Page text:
Complex Systems

One of the things you learn quickly when working with complex software is that one tiny change in one area of the program can result in unexpected behavior in another, unrelated, part of the software. Even when you know the software in detail, you are often surprised by the results of small changes. The reason for this is complexity does not grow linearly. Every new condition added to the program, results in multiples of processes and outcomes. The possible results easily exceed your ability to keep track of in your head.

Anyway, the social planners never seem to get this or even recognize it exists. They are so confident in their power to model the new socialist man they blithely assume all sorts of things about the human condition. ObamaCare is a good example. They started with one goal in mind. They wanted to transfer the costs of giving middle-class health care to the poor from the government to private business. The obvious solution was to force employers to pay for their employees insurance, as part of their regular compensation.

Then they realized that the unemployed and seasonal would not get coverage so they came up with the individual mandate to solve that one problem. This sounded like a brilliant solution. If you did not have health insurance, then the IRA would chase after you and maybe some other agencies would harass you. Then some one noticed that the people in the underclass could not afford insurance and were no scared of the IRS. After all, the IRS only terrorizes taxpayers and no one in the ghetto pays taxes. What to do.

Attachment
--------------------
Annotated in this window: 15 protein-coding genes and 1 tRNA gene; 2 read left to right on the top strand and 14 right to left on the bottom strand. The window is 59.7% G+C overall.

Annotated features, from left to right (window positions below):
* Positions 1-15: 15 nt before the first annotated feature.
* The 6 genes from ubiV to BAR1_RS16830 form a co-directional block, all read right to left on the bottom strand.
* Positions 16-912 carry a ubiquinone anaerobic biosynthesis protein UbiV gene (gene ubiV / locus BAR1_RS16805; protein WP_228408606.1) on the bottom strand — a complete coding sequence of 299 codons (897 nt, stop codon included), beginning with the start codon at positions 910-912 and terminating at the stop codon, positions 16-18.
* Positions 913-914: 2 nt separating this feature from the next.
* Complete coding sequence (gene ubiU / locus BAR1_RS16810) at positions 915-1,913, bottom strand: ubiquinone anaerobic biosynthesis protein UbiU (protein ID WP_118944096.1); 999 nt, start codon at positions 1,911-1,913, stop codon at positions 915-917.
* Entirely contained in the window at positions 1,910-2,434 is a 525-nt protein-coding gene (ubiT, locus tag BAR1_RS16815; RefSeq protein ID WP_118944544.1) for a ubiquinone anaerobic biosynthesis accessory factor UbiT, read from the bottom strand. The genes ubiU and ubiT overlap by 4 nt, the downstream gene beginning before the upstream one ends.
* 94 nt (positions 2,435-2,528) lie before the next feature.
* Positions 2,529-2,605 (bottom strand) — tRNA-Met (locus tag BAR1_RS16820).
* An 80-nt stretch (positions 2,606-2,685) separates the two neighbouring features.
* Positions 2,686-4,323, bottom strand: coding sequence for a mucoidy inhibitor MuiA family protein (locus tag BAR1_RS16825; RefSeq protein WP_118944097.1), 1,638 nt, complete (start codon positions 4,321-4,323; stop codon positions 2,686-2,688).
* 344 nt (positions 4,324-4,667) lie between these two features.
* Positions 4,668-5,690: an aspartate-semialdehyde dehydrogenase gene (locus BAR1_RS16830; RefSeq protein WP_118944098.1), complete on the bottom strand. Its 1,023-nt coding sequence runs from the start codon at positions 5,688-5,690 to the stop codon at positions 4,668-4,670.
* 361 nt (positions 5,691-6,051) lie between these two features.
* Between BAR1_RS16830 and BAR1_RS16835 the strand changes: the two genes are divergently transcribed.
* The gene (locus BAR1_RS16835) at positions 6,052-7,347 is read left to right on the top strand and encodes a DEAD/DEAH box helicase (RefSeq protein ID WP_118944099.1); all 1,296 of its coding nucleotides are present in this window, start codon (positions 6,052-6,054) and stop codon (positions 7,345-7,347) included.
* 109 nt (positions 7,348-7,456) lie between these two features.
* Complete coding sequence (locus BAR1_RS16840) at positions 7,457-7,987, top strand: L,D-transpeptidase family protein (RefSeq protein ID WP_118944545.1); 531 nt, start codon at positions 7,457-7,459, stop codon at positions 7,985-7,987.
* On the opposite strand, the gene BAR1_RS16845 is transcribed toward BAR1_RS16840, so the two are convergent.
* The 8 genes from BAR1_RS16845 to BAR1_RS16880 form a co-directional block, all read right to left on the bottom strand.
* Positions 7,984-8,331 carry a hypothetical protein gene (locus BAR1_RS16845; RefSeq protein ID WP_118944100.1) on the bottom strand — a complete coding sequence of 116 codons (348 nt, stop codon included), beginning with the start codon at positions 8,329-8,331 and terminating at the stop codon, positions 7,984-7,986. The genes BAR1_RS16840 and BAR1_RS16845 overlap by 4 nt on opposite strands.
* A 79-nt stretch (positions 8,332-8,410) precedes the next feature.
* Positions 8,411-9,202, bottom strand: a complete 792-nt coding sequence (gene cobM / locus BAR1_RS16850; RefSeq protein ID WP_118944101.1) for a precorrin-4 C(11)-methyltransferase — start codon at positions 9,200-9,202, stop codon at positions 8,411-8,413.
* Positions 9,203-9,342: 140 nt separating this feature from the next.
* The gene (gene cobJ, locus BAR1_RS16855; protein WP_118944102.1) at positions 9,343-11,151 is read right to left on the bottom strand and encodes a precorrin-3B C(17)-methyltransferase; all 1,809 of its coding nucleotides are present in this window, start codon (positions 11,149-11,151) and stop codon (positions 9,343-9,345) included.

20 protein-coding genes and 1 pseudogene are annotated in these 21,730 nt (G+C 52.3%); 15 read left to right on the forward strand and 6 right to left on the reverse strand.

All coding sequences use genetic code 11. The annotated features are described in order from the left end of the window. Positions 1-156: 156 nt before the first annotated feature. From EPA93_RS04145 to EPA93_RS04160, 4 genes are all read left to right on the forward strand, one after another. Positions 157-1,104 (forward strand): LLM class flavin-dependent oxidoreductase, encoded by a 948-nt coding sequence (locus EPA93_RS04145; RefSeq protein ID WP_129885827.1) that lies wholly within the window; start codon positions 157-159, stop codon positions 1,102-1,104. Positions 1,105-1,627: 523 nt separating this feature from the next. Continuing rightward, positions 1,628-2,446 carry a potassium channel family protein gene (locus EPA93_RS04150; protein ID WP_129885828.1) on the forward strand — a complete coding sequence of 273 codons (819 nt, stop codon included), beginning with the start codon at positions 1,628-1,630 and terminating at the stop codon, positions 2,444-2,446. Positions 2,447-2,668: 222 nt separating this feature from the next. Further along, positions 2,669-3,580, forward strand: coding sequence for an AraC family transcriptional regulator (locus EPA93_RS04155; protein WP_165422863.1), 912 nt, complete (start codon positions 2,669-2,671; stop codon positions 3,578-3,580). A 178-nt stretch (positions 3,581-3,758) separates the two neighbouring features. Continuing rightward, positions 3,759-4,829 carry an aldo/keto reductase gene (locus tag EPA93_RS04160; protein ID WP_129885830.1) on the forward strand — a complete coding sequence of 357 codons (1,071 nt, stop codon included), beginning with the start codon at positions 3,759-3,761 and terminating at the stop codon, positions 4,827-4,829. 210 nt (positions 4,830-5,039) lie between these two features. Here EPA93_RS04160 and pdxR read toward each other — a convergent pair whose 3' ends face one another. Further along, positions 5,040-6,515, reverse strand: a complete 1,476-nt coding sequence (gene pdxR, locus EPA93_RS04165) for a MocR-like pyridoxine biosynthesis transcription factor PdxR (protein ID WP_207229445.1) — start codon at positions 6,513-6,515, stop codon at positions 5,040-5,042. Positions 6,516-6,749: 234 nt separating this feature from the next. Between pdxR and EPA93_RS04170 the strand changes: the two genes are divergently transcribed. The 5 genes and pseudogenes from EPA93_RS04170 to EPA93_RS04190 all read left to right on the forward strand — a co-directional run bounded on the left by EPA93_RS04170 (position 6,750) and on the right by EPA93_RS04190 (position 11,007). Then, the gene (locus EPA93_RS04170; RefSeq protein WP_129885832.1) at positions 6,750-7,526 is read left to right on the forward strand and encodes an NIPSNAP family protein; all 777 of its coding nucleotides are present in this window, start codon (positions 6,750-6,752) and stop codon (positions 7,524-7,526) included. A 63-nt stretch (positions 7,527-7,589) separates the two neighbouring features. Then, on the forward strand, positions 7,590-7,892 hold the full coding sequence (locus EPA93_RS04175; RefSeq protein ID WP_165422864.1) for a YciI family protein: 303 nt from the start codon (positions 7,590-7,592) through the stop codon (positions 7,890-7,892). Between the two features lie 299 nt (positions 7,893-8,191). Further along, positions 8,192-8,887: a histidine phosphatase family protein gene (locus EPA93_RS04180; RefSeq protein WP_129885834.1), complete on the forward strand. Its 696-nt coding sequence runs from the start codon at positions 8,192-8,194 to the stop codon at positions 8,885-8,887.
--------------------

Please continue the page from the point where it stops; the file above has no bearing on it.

The solution was expanding Medicaid and subsidizing private insurance. This means passing new laws and regulation to force states to expand Medicare. On and on it went until the result was a 2,000 page bill requiring tens of thousands of regulators writing tens of thousands of pages of regulations. All of which would be layered on top of the existing tens of thousands of regulations. A massively complex system was going to bolted onto an already massively complex system the legislators did not understand.

Since becoming law, we have been treated to a series of unexpected results. Employers are afraid to hire, not knowing the consequences. Their lawyers quickly figured out a way out of the mandate by moving full time people to part time. Hundreds of thousands have lost benefits because they are now considered part time. Now, cities in financial trouble will follow suit by throwing their workers onto the government system to avoid paying health care bills. It turns out that more complexity was not the answer to the problem.

The result of all of this is pretty much the opposite of what the ObamaCare designers expected. Instead of decreasing the cost to government, costs will go up faster. Instead of more people with insurance, you will see fewer people with insurance. Doctors, seeing their earnings prospects decline are leaving the system and finding ways to carve out private systems for upper middle-class clients. On and on it goes. A myriad of unexpected outcomes accelerating the collapse of the health care system.

Wisdom is knowing what you don’t know. The opposite of that is being in Congress.